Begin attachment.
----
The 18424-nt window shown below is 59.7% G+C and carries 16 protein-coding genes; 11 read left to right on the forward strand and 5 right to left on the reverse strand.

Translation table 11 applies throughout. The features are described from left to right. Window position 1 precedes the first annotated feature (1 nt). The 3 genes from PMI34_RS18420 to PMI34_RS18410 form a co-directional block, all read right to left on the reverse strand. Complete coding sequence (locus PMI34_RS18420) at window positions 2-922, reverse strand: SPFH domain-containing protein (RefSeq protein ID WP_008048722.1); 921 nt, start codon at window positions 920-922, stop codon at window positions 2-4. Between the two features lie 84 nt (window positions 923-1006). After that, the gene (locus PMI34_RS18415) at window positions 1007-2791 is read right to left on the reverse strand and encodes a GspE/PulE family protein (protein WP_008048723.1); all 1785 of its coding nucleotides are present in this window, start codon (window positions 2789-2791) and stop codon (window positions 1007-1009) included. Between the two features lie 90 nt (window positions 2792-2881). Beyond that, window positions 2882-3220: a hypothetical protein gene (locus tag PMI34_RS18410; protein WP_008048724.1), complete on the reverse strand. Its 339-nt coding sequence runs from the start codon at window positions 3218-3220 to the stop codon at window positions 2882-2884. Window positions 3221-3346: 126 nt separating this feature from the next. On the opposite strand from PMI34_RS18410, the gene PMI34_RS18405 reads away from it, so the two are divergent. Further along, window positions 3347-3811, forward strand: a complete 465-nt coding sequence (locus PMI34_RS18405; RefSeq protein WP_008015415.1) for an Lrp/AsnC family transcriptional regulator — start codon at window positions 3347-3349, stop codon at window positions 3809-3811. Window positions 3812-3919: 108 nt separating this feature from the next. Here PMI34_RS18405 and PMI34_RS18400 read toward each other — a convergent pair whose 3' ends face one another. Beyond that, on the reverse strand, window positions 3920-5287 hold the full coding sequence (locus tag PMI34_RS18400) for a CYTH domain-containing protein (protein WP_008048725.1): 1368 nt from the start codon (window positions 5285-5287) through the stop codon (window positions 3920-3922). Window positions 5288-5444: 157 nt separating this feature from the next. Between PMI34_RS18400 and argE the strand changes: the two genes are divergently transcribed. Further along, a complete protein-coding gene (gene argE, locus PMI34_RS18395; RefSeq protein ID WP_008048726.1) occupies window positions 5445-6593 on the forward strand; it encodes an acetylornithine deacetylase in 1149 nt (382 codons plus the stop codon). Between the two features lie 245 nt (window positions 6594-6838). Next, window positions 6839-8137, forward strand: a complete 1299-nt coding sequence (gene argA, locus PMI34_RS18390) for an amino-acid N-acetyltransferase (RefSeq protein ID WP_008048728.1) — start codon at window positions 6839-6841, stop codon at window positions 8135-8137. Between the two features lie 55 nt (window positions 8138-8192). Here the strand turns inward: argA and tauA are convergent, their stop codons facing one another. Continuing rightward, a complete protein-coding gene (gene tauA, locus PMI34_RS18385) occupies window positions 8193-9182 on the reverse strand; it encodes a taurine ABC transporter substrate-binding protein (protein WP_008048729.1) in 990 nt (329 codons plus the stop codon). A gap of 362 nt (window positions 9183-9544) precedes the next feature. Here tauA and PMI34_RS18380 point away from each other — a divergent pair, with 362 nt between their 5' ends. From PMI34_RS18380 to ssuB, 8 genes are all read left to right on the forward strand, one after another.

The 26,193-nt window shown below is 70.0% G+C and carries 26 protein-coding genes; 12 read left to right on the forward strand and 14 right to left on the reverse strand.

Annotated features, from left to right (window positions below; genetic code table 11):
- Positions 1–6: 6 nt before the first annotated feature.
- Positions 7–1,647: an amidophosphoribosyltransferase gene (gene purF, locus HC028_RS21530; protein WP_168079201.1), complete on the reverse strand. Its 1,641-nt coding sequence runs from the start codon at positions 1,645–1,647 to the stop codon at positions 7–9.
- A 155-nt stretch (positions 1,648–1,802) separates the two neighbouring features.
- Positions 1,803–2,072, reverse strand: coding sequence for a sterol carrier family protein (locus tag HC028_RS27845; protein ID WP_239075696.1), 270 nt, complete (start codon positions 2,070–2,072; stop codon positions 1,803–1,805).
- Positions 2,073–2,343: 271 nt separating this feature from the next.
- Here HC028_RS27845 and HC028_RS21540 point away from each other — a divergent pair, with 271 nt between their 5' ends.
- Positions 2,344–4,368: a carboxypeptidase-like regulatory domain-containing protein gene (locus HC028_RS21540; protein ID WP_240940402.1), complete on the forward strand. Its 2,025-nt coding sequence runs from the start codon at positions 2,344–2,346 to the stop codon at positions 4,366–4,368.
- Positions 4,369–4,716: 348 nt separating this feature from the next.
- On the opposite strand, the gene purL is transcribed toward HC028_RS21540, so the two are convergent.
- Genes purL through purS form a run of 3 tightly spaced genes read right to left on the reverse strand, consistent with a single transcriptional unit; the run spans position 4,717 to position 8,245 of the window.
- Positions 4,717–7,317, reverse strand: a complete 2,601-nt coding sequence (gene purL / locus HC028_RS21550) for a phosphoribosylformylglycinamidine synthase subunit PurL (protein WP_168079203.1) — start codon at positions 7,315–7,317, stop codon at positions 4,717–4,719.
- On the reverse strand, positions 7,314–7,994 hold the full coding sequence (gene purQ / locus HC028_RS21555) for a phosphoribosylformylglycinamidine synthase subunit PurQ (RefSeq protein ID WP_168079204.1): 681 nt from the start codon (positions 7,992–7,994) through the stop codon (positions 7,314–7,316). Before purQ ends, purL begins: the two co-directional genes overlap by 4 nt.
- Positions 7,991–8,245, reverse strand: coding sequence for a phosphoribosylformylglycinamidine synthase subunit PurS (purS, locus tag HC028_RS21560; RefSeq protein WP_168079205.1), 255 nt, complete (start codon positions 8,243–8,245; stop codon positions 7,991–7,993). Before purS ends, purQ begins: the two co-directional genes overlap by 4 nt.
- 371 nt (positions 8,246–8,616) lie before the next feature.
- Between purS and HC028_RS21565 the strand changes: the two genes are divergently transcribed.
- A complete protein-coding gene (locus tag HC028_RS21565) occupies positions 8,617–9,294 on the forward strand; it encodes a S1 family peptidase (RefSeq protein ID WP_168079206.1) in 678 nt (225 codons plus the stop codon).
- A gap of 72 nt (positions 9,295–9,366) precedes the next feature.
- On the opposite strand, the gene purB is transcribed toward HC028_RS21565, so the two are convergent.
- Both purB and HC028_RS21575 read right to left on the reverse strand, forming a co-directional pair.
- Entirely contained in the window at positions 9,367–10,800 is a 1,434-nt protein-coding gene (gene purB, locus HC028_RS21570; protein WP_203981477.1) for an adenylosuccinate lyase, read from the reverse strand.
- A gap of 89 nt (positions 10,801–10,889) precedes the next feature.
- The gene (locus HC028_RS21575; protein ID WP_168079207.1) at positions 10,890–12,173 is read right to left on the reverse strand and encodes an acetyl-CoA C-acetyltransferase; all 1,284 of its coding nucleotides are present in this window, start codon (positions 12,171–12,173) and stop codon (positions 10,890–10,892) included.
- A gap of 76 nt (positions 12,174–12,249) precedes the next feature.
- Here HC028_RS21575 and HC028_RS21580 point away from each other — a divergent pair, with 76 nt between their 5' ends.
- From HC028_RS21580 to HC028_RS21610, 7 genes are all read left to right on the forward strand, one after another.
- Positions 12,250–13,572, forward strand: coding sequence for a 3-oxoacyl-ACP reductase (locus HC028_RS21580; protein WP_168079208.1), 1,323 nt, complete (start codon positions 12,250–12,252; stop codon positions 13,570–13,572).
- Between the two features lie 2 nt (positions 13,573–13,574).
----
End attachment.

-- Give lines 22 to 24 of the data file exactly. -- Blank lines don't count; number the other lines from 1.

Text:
- On the opposite strand, the gene purB is transcribed toward HC028_RS21565, so the two are convergent.
- Both purB and HC028_RS21575 read right to left on the reverse strand, forming a co-directional pair.
- Entirely contained in the window at positions 9,367–10,800 is a 1,434-nt protein-coding gene (gene purB, locus HC028_RS21570; protein WP_203981477.1) for an adenylosuccinate lyase, read from the reverse strand.